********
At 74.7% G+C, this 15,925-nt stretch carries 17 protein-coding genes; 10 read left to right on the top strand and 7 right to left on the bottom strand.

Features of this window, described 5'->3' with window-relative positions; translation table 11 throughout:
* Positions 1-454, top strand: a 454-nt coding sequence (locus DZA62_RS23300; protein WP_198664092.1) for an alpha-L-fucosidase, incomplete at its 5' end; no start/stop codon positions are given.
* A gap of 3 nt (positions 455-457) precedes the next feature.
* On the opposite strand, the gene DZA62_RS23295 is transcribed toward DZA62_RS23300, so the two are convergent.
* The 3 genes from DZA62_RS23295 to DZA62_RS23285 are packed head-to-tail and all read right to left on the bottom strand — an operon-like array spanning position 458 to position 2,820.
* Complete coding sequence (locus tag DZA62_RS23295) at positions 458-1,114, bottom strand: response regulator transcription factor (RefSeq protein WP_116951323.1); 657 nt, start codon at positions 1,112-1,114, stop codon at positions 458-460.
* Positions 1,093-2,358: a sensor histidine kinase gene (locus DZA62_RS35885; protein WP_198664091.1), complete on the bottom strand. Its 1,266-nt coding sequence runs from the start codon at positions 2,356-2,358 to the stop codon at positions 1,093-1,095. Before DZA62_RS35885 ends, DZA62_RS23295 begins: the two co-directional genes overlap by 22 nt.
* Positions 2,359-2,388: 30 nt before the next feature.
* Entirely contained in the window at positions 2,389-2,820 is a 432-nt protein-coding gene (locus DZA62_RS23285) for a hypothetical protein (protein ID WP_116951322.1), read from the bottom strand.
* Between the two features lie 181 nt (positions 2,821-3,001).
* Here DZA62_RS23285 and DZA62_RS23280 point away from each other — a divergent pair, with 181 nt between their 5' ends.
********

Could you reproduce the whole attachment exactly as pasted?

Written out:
At 74.7% G+C, this 15,925-nt stretch carries 17 protein-coding genes; 10 read left to right on the top strand and 7 right to left on the bottom strand.

Features of this window, described 5'->3' with window-relative positions; translation table 11 throughout:
* Positions 1-454, top strand: a 454-nt coding sequence (locus DZA62_RS23300; protein WP_198664092.1) for an alpha-L-fucosidase, incomplete at its 5' end; no start/stop codon positions are given.
* A gap of 3 nt (positions 455-457) precedes the next feature.
* On the opposite strand, the gene DZA62_RS23295 is transcribed toward DZA62_RS23300, so the two are convergent.
* The 3 genes from DZA62_RS23295 to DZA62_RS23285 are packed head-to-tail and all read right to left on the bottom strand — an operon-like array spanning position 458 to position 2,820.
* Complete coding sequence (locus tag DZA62_RS23295) at positions 458-1,114, bottom strand: response regulator transcription factor (RefSeq protein WP_116951323.1); 657 nt, start codon at positions 1,112-1,114, stop codon at positions 458-460.
* Positions 1,093-2,358: a sensor histidine kinase gene (locus DZA62_RS35885; protein WP_198664091.1), complete on the bottom strand. Its 1,266-nt coding sequence runs from the start codon at positions 2,356-2,358 to the stop codon at positions 1,093-1,095. Before DZA62_RS35885 ends, DZA62_RS23295 begins: the two co-directional genes overlap by 22 nt.
* Positions 2,359-2,388: 30 nt before the next feature.
* Entirely contained in the window at positions 2,389-2,820 is a 432-nt protein-coding gene (locus DZA62_RS23285) for a hypothetical protein (protein ID WP_116951322.1), read from the bottom strand.
* Between the two features lie 181 nt (positions 2,821-3,001).
* Here DZA62_RS23285 and DZA62_RS23280 point away from each other — a divergent pair, with 181 nt between their 5' ends.